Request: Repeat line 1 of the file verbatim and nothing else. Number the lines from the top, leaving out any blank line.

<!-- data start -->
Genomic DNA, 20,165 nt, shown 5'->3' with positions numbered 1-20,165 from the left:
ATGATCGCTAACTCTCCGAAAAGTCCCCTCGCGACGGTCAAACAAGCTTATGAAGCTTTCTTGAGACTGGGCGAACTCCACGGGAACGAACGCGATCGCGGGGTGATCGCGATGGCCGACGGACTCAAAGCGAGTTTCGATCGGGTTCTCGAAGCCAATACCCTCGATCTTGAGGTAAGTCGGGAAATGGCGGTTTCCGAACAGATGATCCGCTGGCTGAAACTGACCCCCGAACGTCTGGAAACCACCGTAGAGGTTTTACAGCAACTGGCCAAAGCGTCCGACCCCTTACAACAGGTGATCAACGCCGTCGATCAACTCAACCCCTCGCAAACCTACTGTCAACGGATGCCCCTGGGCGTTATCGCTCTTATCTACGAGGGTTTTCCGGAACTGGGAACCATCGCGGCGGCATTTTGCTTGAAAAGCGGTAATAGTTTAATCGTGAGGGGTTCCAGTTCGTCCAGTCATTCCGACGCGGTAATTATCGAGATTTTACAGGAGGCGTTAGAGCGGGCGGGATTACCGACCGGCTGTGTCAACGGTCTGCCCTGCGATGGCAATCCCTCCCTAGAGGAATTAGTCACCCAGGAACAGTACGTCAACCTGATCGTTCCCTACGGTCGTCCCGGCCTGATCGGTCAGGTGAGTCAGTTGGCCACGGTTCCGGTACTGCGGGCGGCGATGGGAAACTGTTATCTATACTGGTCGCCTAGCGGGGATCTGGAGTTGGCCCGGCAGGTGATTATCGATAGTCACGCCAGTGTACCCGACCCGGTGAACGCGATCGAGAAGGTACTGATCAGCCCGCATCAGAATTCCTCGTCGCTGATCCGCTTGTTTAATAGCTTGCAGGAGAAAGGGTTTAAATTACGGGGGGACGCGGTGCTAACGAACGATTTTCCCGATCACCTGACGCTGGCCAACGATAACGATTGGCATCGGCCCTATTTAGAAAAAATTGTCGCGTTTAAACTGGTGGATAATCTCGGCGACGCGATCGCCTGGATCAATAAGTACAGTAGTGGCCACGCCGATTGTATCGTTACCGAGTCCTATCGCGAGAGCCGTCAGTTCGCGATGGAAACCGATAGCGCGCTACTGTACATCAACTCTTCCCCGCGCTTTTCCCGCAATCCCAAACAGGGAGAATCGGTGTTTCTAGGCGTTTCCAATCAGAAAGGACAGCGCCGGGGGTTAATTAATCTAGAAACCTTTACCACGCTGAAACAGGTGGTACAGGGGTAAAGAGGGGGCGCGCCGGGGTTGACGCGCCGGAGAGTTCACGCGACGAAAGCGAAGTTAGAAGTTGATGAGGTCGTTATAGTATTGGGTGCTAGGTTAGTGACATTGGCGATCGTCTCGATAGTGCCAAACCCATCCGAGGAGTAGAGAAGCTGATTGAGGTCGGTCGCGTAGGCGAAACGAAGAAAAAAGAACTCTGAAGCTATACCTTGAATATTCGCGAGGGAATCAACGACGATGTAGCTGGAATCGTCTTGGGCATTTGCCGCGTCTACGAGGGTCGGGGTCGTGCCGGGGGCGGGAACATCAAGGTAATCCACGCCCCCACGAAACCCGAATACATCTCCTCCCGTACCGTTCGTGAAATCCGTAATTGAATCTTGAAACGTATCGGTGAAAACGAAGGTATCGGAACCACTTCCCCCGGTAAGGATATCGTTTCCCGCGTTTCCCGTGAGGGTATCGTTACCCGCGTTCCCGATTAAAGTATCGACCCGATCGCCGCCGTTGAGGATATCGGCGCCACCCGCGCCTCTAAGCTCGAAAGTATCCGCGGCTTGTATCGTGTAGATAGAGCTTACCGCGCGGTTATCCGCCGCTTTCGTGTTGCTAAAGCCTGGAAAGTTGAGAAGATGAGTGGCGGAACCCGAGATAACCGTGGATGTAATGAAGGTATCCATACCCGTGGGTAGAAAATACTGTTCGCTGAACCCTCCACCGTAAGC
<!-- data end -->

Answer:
Genomic DNA, 20,165 nt, shown 5'->3' with positions numbered 1-20,165 from the left: